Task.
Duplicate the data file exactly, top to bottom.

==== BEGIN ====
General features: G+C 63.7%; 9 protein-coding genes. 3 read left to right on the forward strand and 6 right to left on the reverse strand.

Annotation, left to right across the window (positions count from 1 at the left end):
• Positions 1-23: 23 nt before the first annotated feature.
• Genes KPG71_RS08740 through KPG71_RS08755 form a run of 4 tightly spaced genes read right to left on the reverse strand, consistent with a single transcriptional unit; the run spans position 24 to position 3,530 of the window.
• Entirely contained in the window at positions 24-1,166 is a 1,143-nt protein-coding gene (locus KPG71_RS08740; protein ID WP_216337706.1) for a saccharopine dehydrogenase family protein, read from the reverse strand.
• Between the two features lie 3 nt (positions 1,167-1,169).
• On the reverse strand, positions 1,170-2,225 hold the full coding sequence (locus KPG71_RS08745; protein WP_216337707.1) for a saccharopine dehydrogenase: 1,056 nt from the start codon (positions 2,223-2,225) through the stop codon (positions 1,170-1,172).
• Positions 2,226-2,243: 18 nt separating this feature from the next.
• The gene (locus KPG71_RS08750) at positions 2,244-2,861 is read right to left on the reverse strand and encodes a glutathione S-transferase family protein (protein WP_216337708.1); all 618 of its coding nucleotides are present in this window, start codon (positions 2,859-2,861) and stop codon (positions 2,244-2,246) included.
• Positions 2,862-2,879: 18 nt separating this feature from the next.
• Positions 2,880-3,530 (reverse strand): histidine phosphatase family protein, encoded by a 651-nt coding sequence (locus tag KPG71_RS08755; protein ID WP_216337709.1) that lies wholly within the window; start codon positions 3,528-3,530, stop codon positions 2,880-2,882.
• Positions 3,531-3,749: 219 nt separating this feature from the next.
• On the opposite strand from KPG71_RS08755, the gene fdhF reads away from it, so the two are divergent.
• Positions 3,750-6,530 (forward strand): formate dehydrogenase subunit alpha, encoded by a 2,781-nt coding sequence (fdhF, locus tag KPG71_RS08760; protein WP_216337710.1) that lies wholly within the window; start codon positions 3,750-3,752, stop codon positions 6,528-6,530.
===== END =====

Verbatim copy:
General features: G+C 63.7%; 9 protein-coding genes. 3 read left to right on the forward strand and 6 right to left on the reverse strand.

Annotation, left to right across the window (positions count from 1 at the left end):
• Positions 1-23: 23 nt before the first annotated feature.
• Genes KPG71_RS08740 through KPG71_RS08755 form a run of 4 tightly spaced genes read right to left on the reverse strand, consistent with a single transcriptional unit; the run spans position 24 to position 3,530 of the window.
• Entirely contained in the window at positions 24-1,166 is a 1,143-nt protein-coding gene (locus KPG71_RS08740; protein ID WP_216337706.1) for a saccharopine dehydrogenase family protein, read from the reverse strand.
• Between the two features lie 3 nt (positions 1,167-1,169).
• On the reverse strand, positions 1,170-2,225 hold the full coding sequence (locus KPG71_RS08745; protein WP_216337707.1) for a saccharopine dehydrogenase: 1,056 nt from the start codon (positions 2,223-2,225) through the stop codon (positions 1,170-1,172).
• Positions 2,226-2,243: 18 nt separating this feature from the next.
• The gene (locus KPG71_RS08750) at positions 2,244-2,861 is read right to left on the reverse strand and encodes a glutathione S-transferase family protein (protein WP_216337708.1); all 618 of its coding nucleotides are present in this window, start codon (positions 2,859-2,861) and stop codon (positions 2,244-2,246) included.
• Positions 2,862-2,879: 18 nt separating this feature from the next.
• Positions 2,880-3,530 (reverse strand): histidine phosphatase family protein, encoded by a 651-nt coding sequence (locus tag KPG71_RS08755; protein ID WP_216337709.1) that lies wholly within the window; start codon positions 3,528-3,530, stop codon positions 2,880-2,882.
• Positions 3,531-3,749: 219 nt separating this feature from the next.
• On the opposite strand from KPG71_RS08755, the gene fdhF reads away from it, so the two are divergent.
• Positions 3,750-6,530 (forward strand): formate dehydrogenase subunit alpha, encoded by a 2,781-nt coding sequence (fdhF, locus tag KPG71_RS08760; protein WP_216337710.1) that lies wholly within the window; start codon positions 3,750-3,752, stop codon positions 6,528-6,530.